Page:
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LCQ16: Cracking down on parallel trading activities
     Following is a written reply by the Secretary for Security, Mr Lai Tung-kwok, to a question by Hon Alvin Yeung in the Legislative Council today (November 23):


     To combat parallel trading activities, the Immigration Department (ImmD) has drawn up a "watch list of suspected parallel traders" (the watch list) to step up the interception of suspected parallel traders and refuse their entry. In addition, the Mainland authorities announced on April 13 last year the tightening of the policy on Shenzhen permanent residents visiting Hong Kong, under which the issuance of one-year multiple-entry Individual Visit Endorsements was stopped with immediate effect, and was replaced by the issuance of one trip per week Individual Visit Endorsements only (i.e. the "one trip per week" policy). On the other hand, a political party has suggested that in order to raise the cost of parallel trading activities, the Government should levy a same-day land departure tax on visitors who depart by land within the past 24 hours after entry by land (the departure tax), and where the number of departures made by a visitor exceeds a certain number within a certain period of time (e.g. six months in the past), the relevant tax payable will increase progressively with the number of such departures. In this connection, will the Government inform this Council:

(1) of the following information per month from April 2014 to March this year (i.e. from one year before to one year after the implementation of the "one trip per week" policy):
(i) the number of Shenzhen permanent residents who departed on the same day of their entry,
(ii) the number of cases of such persons being found by the Customs and Excise Department to have violated the restriction on powdered formula (i.e. each person aged 16 or above may carry, on his/her departure from Hong Kong within a 24-hour period, powdered formula for infants and young children under the age of 36 months of a total net weight no more than 1.8 kilograms), and
(iii) the number of times for which ImmD refused entry of such persons in accordance with the watch list, and set out such figures in a table;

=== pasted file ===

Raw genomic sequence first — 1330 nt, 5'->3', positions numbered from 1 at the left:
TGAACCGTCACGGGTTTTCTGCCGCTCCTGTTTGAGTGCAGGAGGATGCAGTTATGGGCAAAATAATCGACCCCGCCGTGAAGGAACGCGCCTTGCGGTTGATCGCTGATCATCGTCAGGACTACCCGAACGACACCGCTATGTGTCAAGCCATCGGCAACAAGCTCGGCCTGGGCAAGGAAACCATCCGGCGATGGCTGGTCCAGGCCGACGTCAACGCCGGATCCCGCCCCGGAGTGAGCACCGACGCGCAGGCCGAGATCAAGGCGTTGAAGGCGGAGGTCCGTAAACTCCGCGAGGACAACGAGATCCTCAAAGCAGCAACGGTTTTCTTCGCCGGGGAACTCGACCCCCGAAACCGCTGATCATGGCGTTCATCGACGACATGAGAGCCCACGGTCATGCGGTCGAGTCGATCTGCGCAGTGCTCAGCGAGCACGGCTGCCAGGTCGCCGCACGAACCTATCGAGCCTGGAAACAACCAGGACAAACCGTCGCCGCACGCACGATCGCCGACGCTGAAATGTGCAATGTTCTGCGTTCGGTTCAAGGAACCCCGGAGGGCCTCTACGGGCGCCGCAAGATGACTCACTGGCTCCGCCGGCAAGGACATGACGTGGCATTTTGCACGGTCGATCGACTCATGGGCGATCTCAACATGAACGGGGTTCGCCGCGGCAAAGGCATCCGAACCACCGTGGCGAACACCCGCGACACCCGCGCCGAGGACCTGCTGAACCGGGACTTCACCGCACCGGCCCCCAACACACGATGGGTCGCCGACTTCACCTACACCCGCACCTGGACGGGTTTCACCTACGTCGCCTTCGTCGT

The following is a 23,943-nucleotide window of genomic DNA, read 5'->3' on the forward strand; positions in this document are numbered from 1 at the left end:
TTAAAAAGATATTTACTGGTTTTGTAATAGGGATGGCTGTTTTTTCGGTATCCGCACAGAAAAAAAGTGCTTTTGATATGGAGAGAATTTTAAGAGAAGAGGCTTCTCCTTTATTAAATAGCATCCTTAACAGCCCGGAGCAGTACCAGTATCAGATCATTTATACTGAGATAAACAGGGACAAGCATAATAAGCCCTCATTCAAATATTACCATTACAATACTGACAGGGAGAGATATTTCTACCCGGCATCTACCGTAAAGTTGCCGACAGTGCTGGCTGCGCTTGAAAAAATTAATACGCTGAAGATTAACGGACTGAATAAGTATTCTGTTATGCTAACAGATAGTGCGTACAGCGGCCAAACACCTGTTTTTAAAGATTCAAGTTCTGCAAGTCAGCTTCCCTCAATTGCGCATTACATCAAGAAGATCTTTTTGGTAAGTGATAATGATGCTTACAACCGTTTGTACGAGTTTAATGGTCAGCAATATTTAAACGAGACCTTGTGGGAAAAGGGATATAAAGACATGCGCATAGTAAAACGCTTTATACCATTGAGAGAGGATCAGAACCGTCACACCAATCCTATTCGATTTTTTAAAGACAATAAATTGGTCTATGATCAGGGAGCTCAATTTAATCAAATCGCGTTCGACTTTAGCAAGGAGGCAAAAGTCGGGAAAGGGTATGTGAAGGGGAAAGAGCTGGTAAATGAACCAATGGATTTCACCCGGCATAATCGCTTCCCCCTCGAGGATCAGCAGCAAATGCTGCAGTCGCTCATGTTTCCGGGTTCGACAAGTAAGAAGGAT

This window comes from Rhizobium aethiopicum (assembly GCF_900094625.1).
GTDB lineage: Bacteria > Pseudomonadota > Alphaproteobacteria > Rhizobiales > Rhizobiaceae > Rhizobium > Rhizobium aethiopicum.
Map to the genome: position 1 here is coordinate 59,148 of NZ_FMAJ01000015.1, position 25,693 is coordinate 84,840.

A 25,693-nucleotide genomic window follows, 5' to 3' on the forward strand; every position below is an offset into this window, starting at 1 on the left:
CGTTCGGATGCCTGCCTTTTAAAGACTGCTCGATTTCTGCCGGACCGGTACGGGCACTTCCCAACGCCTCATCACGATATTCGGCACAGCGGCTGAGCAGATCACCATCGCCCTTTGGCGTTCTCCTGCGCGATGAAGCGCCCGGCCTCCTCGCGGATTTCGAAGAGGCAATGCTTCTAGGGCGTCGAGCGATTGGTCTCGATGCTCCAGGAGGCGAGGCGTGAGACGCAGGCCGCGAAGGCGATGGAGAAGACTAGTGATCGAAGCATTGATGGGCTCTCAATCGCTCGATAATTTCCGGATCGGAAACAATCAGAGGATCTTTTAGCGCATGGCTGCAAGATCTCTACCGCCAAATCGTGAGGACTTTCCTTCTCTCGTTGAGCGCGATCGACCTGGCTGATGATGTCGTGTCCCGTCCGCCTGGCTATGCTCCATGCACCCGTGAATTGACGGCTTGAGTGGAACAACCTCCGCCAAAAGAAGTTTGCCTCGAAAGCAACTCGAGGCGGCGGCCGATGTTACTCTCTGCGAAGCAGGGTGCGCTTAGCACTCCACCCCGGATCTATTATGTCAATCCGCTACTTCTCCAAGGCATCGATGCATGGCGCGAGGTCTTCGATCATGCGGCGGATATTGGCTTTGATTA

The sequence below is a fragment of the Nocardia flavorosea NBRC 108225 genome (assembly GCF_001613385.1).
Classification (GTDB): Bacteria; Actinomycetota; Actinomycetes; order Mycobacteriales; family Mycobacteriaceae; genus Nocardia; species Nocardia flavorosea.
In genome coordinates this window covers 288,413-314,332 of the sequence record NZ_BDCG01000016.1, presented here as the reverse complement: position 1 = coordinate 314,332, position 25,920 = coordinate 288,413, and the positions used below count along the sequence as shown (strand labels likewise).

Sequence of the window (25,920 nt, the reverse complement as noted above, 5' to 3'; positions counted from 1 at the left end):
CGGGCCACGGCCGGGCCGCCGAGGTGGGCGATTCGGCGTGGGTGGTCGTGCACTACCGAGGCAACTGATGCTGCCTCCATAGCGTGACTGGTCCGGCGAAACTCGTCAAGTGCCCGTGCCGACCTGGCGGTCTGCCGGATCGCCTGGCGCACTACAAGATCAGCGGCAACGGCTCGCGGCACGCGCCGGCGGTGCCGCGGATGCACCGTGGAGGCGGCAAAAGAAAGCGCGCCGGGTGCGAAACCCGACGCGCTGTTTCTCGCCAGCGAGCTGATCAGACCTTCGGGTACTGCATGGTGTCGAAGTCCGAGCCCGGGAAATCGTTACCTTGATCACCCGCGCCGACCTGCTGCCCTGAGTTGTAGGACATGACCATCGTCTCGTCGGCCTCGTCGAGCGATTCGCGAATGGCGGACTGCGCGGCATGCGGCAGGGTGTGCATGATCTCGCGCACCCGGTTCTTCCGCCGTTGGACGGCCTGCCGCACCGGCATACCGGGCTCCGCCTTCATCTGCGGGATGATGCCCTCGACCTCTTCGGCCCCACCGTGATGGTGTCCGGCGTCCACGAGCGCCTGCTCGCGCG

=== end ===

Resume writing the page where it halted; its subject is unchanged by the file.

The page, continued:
(2) whether it has regularly revised the watch list; if it has, of the criteria for such revisions; and

(3) given that the Government mentioned in the 1999-2000 Budget that it would consider levying a land and sea departure tax, and it introduced in 2003 the Boundary Facilities Improvement Tax Bill to this Council (but eventually did not take forward the enactment of the Bill because of the divergent views on the Bill within the Council and the community at that time), whether the Government has examined (i) if it is reasonable in principle to levy a departure tax on parallel traders, (ii) if it is technically feasible to levy a departure tax, and (iii) the methods other than departure tax that can raise the cost of parallel trading activities; if it has examined, of the details; if not, the reasons for that?



     In consultation with the relevant policy bureaux and departments, our consolidated reply to the question is as follows:

(1) With effect from April 13, 2015, the Mainland authorities put in place the "one trip per week" Individual Visit Endorsements (IVEs) to replace the "multiple-entry" IVEs for Shenzhen permanent residents. The Immigration Department (ImmD) does not maintain any statistical breakdown on the number of Shenzhen permanent residents who departed Hong Kong on the same day of their arrival.

     As regards the number of cases involving Mainland residents who attempted to export unlicensed powdered formula detected by the Customs and Excise Department and the number of entries of Mainland residents being refused due to suspected involvement in parallel trading activities from April 2014 to March 2016, a breakdown by month is tabulated at Annex.

(2) ImmD has established a "watch list of suspected parallel traders" which contains information of persons suspected to be involved in parallel trading activities collected through various means, including information of arrested and convicted persons, intelligence and analysis of immigration data.  ImmD will examine these people when they enter Hong Kong again, and, if their purposes of visits are in doubt, will refuse their entry and repatriate them immediately.

(3) During 2002 and 2003, the Government planned to impose a boundary facilities improvement tax on passengers departing Hong Kong via land or sea departure points as a measure to raise revenue, so as to help finance the improvement of boundary facilities. Nonetheless, after taking into account various views of the society, the Government considered that it was not an opportune time to introduce the boundary facilities improvement tax given the then economic conditions. As a result, the plan was shelved.

     Since September 2012, the law enforcement agencies have been mounting large scale joint operations to suppress parallel trading activities, improve order at railway stations and boundary control points and uphold the daily lives of our residents. They have also refined their enforcement strategies in response to the mode of operation of parallel traders. Since the implementation of the "one trip per week" measure with effect from April 13, 2015, the Mainland arrivals, in particular the number of same-day visitors, have shown a downward trend. It shows that the measure has taken effect. At present, the Government has no plan to impose tax or other fees on same-day round-trip visitors travelling by land. Relevant departments will continue to closely monitor the situation and take various existing measures to crack down on parallel trading activities.
Ends/Wednesday, November 23, 2016
Issued at HKT 16:15
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